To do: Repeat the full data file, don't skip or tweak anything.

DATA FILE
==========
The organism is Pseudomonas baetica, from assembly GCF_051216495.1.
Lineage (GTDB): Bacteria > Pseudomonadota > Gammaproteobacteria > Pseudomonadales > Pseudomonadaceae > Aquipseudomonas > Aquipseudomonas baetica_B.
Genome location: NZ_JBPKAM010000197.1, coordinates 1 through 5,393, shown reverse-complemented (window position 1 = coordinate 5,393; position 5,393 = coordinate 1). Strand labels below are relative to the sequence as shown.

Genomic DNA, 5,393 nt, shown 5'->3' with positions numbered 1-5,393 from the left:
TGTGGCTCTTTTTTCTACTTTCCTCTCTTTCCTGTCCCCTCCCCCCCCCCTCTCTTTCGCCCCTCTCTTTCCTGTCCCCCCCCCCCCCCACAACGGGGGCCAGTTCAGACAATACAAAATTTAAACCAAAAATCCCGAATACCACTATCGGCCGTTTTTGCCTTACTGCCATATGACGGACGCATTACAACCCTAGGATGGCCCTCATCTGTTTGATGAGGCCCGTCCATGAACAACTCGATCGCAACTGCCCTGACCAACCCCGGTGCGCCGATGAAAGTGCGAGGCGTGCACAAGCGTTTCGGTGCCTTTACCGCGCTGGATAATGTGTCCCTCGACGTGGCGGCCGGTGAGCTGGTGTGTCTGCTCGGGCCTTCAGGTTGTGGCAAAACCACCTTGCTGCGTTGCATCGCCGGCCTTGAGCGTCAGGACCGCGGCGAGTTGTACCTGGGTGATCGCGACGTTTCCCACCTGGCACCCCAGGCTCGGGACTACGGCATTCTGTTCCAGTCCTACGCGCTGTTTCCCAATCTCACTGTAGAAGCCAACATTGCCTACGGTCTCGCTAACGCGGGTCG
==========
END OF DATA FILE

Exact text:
The organism is Pseudomonas baetica, from assembly GCF_051216495.1.
Lineage (GTDB): Bacteria > Pseudomonadota > Gammaproteobacteria > Pseudomonadales > Pseudomonadaceae > Aquipseudomonas > Aquipseudomonas baetica_B.
Genome location: NZ_JBPKAM010000197.1, coordinates 1 through 5,393, shown reverse-complemented (window position 1 = coordinate 5,393; position 5,393 = coordinate 1). Strand labels below are relative to the sequence as shown.

Genomic DNA, 5,393 nt, shown 5'->3' with positions numbered 1-5,393 from the left:
TGTGGCTCTTTTTTCTACTTTCCTCTCTTTCCTGTCCCCTCCCCCCCCCCTCTCTTTCGCCCCTCTCTTTCCTGTCCCCCCCCCCCCCCACAACGGGGGCCAGTTCAGACAATACAAAATTTAAACCAAAAATCCCGAATACCACTATCGGCCGTTTTTGCCTTACTGCCATATGACGGACGCATTACAACCCTAGGATGGCCCTCATCTGTTTGATGAGGCCCGTCCATGAACAACTCGATCGCAACTGCCCTGACCAACCCCGGTGCGCCGATGAAAGTGCGAGGCGTGCACAAGCGTTTCGGTGCCTTTACCGCGCTGGATAATGTGTCCCTCGACGTGGCGGCCGGTGAGCTGGTGTGTCTGCTCGGGCCTTCAGGTTGTGGCAAAACCACCTTGCTGCGTTGCATCGCCGGCCTTGAGCGTCAGGACCGCGGCGAGTTGTACCTGGGTGATCGCGACGTTTCCCACCTGGCACCCCAGGCTCGGGACTACGGCATTCTGTTCCAGTCCTACGCGCTGTTTCCCAATCTCACTGTAGAAGCCAACATTGCCTACGGTCTCGCTAACGCGGGTCG